Baseball steps to plate for Robinson

April 16, 2008|By GREGORY KANE

Gary Schueller was exactly 24 minutes from burning the midnight oil when he sent me this e-mail at 11:36 p.m. Monday:

" ... [T]oday Major League Baseball announced that as part of a $1.2 million gift to the Jackie Robinson Foundation all teams (including the Baltimore Orioles) will be sponsoring a Jackie Robinson Foundation scholar this fall."

Schueller has good reason to be excited: He's the communications manager for the Jackie Robinson Foundation, which was founded 35 years ago by the baseball great's widow, Rachel Robinson. The JRF awards four-year, $30,000 scholarships to, in Schueller's words, "academically gifted minority students who would not otherwise be able to attend college."

But the words of an O's official suggests that the ball hasn't reached the plate yet.

Orioles' spokesman Greg Bader said that while the club's sponsorship of a Jackie Robinson Foundation scholarship recipient is something the team is interested in, plans have not been finalized and that he is not aware that an Orioles' sponsorship has been confirmed.

Della Britton Baeza, president and chief executive officer of the JRF, said that there are over 250 JRF scholars at 93 colleges and universities in 30 states. Over the years, Baeza said, the JRF has funded college education for 1,200 students to the tune of $16 million. And 97 percent of JRF scholars graduate.

"We'll be supporting more in the future," Baeza said.

That money from MLB - which still owes a huge debt to Jackie Robinson - will be a big help. Can you imagine a better way to honor Jackie Robinson's legacy than supporting college students?

Every April 15, MLB honors Jackie Robinson as the man who integrated baseball. That description gives short shrift to Jackie, who did so much more. He was a civil-rights giant who grabbed Uncle Sam by the throat and dragged him kicking, screaming and whining into the 20th century. After he retired from baseball, Jackie was as ferocious a fighter for civil rights as he was a baseball player. For a while he was a columnist for the New York Amsterdam News and believe me, he wielded a pen as skillfully as he wielded a bat.

Baeza grew up in 1950s Pittsburgh as a Pirates and a Jackie Robinson fan. As the head of the JRF, perhaps it's not surprising that she knows Jackie attended college himself before he had to drop out after his junior year to help support his family. A foundation that awards college scholarships named for Jackie Robinson seems more than appropriate. But Baeza said the JRF does more than hand out the dollars.

"We give the students adult and peer mentors," Baeza said. "We provide them with career guidance, leadership training and practical life skills."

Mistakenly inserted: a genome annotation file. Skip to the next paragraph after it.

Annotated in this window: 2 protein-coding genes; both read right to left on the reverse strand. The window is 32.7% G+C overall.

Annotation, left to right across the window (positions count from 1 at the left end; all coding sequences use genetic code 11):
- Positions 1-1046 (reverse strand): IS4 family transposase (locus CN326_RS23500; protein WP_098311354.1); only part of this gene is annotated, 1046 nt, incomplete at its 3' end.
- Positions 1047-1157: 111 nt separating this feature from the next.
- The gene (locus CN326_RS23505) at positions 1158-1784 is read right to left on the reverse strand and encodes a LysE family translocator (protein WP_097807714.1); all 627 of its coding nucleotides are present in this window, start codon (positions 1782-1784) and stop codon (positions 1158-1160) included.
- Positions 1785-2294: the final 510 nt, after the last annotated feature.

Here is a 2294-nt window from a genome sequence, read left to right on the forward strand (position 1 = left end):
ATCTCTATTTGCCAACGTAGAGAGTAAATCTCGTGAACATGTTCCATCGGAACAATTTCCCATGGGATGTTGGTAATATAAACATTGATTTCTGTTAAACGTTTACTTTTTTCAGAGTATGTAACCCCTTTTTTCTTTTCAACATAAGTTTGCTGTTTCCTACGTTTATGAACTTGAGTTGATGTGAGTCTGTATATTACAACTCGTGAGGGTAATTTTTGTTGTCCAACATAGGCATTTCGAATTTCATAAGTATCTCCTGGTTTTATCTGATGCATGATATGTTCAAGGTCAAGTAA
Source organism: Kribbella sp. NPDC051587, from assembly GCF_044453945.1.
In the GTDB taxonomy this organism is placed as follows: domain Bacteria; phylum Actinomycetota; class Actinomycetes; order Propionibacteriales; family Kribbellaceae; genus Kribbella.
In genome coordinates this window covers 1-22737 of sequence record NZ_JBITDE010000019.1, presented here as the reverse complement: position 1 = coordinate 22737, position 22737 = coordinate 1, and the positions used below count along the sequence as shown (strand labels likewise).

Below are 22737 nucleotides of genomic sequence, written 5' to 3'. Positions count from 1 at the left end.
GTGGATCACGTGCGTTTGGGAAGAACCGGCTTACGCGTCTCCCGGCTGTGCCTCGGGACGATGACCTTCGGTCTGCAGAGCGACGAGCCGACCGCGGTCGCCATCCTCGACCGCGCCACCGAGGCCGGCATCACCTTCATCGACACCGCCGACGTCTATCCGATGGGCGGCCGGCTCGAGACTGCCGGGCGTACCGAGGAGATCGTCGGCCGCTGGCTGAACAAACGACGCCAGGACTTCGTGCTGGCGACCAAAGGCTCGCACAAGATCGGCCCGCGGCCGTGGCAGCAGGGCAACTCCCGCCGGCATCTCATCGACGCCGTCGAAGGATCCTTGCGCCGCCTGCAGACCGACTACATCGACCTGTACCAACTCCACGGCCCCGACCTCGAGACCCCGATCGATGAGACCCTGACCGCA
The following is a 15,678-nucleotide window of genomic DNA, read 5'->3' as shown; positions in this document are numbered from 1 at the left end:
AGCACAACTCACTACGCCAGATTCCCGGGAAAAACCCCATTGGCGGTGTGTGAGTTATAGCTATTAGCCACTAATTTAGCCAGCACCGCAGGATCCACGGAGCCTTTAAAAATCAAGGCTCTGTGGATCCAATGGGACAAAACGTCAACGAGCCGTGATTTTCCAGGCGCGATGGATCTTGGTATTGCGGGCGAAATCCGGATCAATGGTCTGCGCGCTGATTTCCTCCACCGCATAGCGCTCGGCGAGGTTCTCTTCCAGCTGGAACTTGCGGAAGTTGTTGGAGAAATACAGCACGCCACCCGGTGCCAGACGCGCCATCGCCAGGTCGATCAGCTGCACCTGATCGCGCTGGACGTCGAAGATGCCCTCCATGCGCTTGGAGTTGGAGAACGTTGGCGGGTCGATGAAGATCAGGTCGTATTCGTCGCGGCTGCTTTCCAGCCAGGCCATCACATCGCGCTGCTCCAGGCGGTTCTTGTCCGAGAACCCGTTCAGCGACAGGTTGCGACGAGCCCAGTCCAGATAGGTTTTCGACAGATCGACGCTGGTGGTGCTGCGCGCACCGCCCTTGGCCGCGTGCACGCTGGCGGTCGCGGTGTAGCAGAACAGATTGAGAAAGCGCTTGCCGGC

Baeza didn't elaborate on what "practical life skills" are taught to JRF scholars, but she did give an example.

"None of our scholars are going to have that mortgage crisis," Baeza said. "They're going to know what they're doing."

Those mentors are assigned to JRF scholars for all four years they're in college. Gregg Gonsalves was a JRF scholar from 1985 to 1989. Today he's a manager and director at the investment banking firm of Goldman Sachs and mentoring JRF scholar Sayam Ibrahim. (Gonsalves said that Goldman Sachs sponsors about eight JRF scholars.)

Ibrahim was one of four JRF scholars honored during a ceremony before last night's Orioles-Blue Jays game at Camden Yards. He hails from Somerset, N.J., and, after he graduates with a major in finance from Georgetown University in June, will begin working full time for Goldman Sachs as a credit trader.

While a sophomore at Georgetown, Ibrahim and some of his fellow students began a program of their own, mentoring 25 elementary and middle-school youngsters from Northeast and Southeast Washington, D.C. Since that program started, Ibrahim and his Hoya cohorts have brought children to the campus for, among other things, Halloween parties and dinners.

"It gives them a firsthand knowledge of what college opportunities are like and what's really out there," Ibrahim said. "A lot of these kids don't have parents or a father figure in their lives. We mentor them and try to fill that gap."

Ibrahim is the son of immigrants: an Ethiopian father and a mother from the Dominican Republic. Once he gets settled into his routine at Goldman Sachs, Ibrahim wants to start a string of international charter schools. You'd be right on the money if you guessed that he wants one of them to be in Addis Ababa, Ethiopia.

It's stories like that of Ibrahim's - and Jackie Robinson's legacy - that inspired Baeza to take the job as head of the JRF. A lawyer and businesswoman, Baeza said she came out of semiretirement after Rachel Robinson personally selected her for the job.

"This is a culmination of my life's work," Baeza said. "Our goal is to create a pipeline of young people to fully integrate all aspects of American society."

And isn't that what Jackie Robinson fought for his entire life, on the baseball field and off?

greg.kane@baltsun.com

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